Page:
By Liska Koenig
San Francisco’s Municipal Transportation Agency, in cooperation with Clear Channel Outdoor, is installing new, solar-powered bus shelters throughout the City.
Clear Channel Outdoor agreed to pay for the fabrication and installation of new Muni shelters. The advertising company will share 55 percent of projected revenue from the collaboration, expected to be around $300 million, according to Bill Hooper, president of Clear Channel Outdoor’s northern California region, as quoted on SF.Streetsblog.org.
After two years of development, the first of the new shelters was unveiled by Mayor Gavin Newsom at Geary and Arguello boulevards on May 28, 2009.
“Transit shelters that use photovoltaics, LEDs and Wi-Fi are going to be standard in the future and I’m proud that San Francisco is once again acting like the pace car for other cities by trying and implementing these technologies,” Newsom said during a press conference at the unveiling of the first shelter.
The most distinctive element of the new transit shelters — the red roof — is meant to resemble a seismic shock wave, according to an SFMTA press release.
Photovoltaic cells in the red roof provide the power supply for the shelters and re-insert any excess energy back into the city’s power system, according to an article by CNET. The cells use a newly patented technology that implements third generation organic dye-based photovoltaic solar film and contains no heavy metals unlike traditional solar panels, which are silicon based. The solar film is embedded into the red wavy roof material.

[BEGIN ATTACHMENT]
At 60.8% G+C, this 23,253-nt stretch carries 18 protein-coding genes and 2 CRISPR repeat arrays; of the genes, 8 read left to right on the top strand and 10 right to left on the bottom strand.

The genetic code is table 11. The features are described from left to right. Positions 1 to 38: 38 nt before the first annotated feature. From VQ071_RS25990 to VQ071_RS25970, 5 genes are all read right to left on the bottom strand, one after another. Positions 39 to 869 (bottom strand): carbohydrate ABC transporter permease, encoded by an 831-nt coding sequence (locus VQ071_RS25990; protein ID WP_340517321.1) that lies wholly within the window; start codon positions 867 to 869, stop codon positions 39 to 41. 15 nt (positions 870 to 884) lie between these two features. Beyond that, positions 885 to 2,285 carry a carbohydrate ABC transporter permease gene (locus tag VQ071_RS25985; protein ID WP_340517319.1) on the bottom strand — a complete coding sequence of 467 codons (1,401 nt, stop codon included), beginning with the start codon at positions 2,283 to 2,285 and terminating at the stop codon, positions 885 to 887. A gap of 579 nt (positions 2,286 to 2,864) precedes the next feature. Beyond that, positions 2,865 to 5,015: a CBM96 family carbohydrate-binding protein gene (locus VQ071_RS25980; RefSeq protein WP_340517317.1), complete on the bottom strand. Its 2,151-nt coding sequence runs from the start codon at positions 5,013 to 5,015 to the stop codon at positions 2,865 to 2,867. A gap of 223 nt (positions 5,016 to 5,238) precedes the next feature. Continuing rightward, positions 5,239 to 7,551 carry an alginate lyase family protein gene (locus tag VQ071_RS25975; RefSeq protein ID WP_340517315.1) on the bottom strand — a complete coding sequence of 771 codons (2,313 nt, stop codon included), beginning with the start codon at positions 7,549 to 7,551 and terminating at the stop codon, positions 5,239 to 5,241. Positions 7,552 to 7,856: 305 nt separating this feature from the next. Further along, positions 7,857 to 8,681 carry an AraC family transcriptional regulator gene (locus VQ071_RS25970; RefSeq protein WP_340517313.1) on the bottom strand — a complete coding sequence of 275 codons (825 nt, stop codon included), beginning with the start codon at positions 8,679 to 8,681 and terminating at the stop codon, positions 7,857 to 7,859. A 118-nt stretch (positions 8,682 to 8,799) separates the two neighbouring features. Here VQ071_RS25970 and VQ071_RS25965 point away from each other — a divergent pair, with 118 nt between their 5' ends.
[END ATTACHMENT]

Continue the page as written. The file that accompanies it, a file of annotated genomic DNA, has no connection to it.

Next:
The new LED lights use 80 percent less power than the old fluorescents, the structural steel contains 70 percent recycled material and the roof material is 40 percent post-industrial recycled content, states Lundberg Design, whose concept was selected from over 30 competitors, according to its Web site.
All of the new shelters will feature NextMuni displays to inform riders about bus arrivals and will eventually be equipped with a push-to talk system to assist visually impaired riders. Unlike the old shelters, the number for each individual transit stop will be displayed so passengers can enter it when calling 511, the Bay Area-wide traffic and public transportation information line.
After an initial testing phase, Clear Channel Outdoor is planning to install Wi-Fi at the new shelters to accommodate laptop users who want to use the Internet while waiting for their bus to arrive.
The functionality of the new shelters will be reviewed by Muni and Clear Channel Outdoor. If all goes according to plan, at least 1,100 old shelters will be replaced after this summer, according to the SFMTA press release. The transportation agency hopes to have the process completed by 2013.
No representative from Muni or Clear Channel Outdoor was available for comment.